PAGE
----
USA: This is how they identified and killed the leader of al-Qaeda, Ayman al-Zawahri

Al Qaeda leader dead - Killed in US airstrike

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Al-Qaeda leader Ayman al-Zawahri was killed in a US airstrike in Kabul over the weekend, US President Joe Biden announced.

It is the heaviest blow the terrorist organization has suffered since 2011, when its founder Osama bin Laden was killed in an operation by US special forces in Abbottabad, Pakistan.

Zawahri had been in hiding for years and the operation to find and kill him was the result of "careful, patient and persistent" work by US counterterrorism and intelligence officials, a senior US government official said.

As of this US announcement, the Egyptian doctor was said to be either in the semi-autonomous tribal areas of Pakistan, or somewhere in Afghanistan.

Speaking on condition of anonymity, the US official provided the following details on the planning and execution of the operation:

* For years, US authorities were aware of the existence of a network believed to be supporting Zawahri. For the past year, after the US military withdrew from Afghanistan, US intelligence agencies have been looking for clues as to whether and where the al Qaeda leader was in the country.

This year, his family was located: his wife, daughter and her children. They had settled in a hideout in Kabul. Then, they traced Ayman al-Zawahri himself to this house in the Afghan capital.

* For several months, intelligence officials had been increasingly confident that they had located Zawahri in the Kabul hideout, and in early April they briefed senior government officials. President Biden was then briefed by the national security adviser of the American presidency, Jake Sullivan.

"We were able to ascertain how" the occupants of the home lived "through multiple independent sources," the US official explained.

After Zawahri arrived at the hideout in Kabul, US intelligence found that he did not leave it, but went out onto the balcony—the target of the strike—repeatedly.

* Officials studied the structure and physical environment of the hideout, and how its occupants moved about within it, to ensure that an operation to kill Zawahri could be conducted without threatening the structural integrity of the building and minimizing the risk to the members of his family and other civilians.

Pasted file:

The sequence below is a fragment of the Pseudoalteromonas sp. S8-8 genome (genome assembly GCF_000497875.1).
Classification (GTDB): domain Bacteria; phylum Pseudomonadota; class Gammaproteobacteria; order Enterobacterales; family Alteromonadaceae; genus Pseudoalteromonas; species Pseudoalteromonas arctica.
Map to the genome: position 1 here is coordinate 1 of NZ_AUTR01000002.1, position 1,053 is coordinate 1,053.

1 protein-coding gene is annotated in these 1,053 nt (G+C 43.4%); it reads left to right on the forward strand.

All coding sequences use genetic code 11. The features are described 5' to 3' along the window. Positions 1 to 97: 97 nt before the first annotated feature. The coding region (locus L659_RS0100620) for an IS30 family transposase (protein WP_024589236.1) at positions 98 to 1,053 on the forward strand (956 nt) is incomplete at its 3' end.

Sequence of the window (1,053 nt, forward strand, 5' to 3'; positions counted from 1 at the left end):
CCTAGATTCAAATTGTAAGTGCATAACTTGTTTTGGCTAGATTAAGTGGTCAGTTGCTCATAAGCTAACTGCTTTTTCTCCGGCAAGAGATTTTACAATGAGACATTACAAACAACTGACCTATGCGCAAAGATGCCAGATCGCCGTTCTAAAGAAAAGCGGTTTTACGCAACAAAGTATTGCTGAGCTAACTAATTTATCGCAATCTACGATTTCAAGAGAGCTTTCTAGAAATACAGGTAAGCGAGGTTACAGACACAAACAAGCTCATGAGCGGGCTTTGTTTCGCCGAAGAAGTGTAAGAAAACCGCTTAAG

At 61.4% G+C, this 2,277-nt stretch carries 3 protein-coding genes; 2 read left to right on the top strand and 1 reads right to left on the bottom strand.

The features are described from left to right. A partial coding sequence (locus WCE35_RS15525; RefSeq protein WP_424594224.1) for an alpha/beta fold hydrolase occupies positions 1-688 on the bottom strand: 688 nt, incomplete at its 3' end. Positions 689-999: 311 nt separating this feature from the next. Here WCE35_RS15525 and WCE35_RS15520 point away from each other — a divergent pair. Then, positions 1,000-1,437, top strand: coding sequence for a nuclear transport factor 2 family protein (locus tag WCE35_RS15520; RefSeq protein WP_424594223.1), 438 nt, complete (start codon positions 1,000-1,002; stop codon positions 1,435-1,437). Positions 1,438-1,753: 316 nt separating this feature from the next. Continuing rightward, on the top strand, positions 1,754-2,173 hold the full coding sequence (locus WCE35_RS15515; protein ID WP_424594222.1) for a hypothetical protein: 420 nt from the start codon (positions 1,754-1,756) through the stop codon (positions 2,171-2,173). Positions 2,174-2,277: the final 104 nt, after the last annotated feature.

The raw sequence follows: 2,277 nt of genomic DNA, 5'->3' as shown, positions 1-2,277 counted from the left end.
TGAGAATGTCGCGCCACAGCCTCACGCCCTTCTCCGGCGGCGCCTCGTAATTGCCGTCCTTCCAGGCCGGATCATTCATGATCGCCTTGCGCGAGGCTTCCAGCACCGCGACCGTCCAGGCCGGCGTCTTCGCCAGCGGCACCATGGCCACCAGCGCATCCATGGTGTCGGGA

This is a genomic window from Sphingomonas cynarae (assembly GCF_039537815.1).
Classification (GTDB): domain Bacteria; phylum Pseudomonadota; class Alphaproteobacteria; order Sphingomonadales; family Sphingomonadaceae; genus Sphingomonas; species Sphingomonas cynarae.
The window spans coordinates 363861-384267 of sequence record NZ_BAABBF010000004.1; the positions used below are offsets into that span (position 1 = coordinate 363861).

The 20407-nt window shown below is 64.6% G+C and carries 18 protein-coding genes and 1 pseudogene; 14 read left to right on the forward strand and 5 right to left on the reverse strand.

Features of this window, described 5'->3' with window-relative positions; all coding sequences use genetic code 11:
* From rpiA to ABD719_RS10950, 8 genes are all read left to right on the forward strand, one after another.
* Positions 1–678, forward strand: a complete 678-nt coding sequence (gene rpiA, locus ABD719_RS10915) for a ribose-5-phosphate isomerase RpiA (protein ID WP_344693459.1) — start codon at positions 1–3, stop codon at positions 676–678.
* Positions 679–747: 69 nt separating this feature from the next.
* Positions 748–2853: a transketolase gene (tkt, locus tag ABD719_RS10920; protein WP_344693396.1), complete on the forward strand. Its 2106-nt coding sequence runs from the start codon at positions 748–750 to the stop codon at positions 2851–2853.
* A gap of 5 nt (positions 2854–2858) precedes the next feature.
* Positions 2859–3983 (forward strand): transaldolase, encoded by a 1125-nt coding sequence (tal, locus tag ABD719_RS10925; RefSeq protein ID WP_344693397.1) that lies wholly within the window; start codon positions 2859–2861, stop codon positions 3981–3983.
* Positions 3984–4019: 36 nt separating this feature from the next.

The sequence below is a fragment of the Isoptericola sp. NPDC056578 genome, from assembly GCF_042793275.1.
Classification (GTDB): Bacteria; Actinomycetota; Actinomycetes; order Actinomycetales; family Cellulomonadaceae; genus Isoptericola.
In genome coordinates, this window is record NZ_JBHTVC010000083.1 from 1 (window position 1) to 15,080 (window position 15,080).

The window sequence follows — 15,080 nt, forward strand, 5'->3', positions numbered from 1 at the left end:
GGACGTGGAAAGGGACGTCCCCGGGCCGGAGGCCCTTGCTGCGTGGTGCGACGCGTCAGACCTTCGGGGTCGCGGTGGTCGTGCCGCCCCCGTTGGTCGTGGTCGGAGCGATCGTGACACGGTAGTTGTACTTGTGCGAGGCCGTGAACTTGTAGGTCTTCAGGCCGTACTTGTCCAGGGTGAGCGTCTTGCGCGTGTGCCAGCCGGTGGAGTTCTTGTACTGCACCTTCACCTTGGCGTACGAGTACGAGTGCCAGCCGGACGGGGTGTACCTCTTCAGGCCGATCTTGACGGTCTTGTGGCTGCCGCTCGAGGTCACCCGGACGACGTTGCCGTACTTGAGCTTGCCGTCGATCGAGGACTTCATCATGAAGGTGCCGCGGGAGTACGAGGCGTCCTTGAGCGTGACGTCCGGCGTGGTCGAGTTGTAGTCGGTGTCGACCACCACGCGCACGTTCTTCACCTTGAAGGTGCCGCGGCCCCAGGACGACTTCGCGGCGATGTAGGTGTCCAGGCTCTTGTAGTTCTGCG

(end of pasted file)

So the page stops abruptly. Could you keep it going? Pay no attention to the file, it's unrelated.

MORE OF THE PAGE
* In recent weeks, the US president has been meeting with his advisers and ministers to come up with a course of action. On July 1, Mr. Biden was briefed on the details of the proposed operation in the so-called Situation Room by members of his administration and the director of US intelligence, William Burns.

He asked questions about the light conditions, the weather, the materials with which the house was constructed and other factors that could determine the success of the operation, according to the US official. He also asked to be presented with an analysis of the possible impact of the strike on Kabul.

* A small circle of legal advisers from various agencies reviewed the CIA intelligence and confirmed that Zawahri was a legitimate target, given that he remained the leader of al-Qaeda. On July 25, US President Biden convened a meeting of key members of his administration and advisers to receive the latest update and discuss with them how the killing of the al-Qaeda leader would affect Washington's relationship with the Taliban, among other things , according to the official. After hearing the views of his ministers and advisers, Mr Biden approved the proposal to carry out a "precision air strike" on the condition that the risk of civilian casualties be minimized.

* The strike was carried out at 21:48 Saturday (US time; 04:48 Sunday Cyprus time) by a UAV armed with Hellfire missiles.

Former President Barack Obama expresses his "hope" that the death of the leader of Al-Qaeda will "pacify" the members of the families of the victims of September 11

Former US President Barack Obama said the news of the death of al-Qaeda leader Ayman al-Zawahri in a US airstrike in Kabul shows that "it is possible to root out terrorism without being at war in Afghanistan".

"I also hope it brings some comfort to the family members of the victims of 11/2009 and all others who suffered at the hands of Al Qaeda," the Democratic former head of state (2017-XNUMX) added via Twitter.

Al-Qaeda leader Ayman al-Zawahri's death makes world 'safer', PM Justin Trudeau says

"The death of Ayman al-Zawahri is a step towards making the world safer," Canadian Prime Minister Justin Trudeau said via Twitter after US President Joe Biden announced that the al-Qaeda leader had been killed in a US airstrike in Kabul.

"Canada will continue to work with our partners globally to address terrorist threats, promote peace and security, and keep people here and around the world safe," added the head of government.

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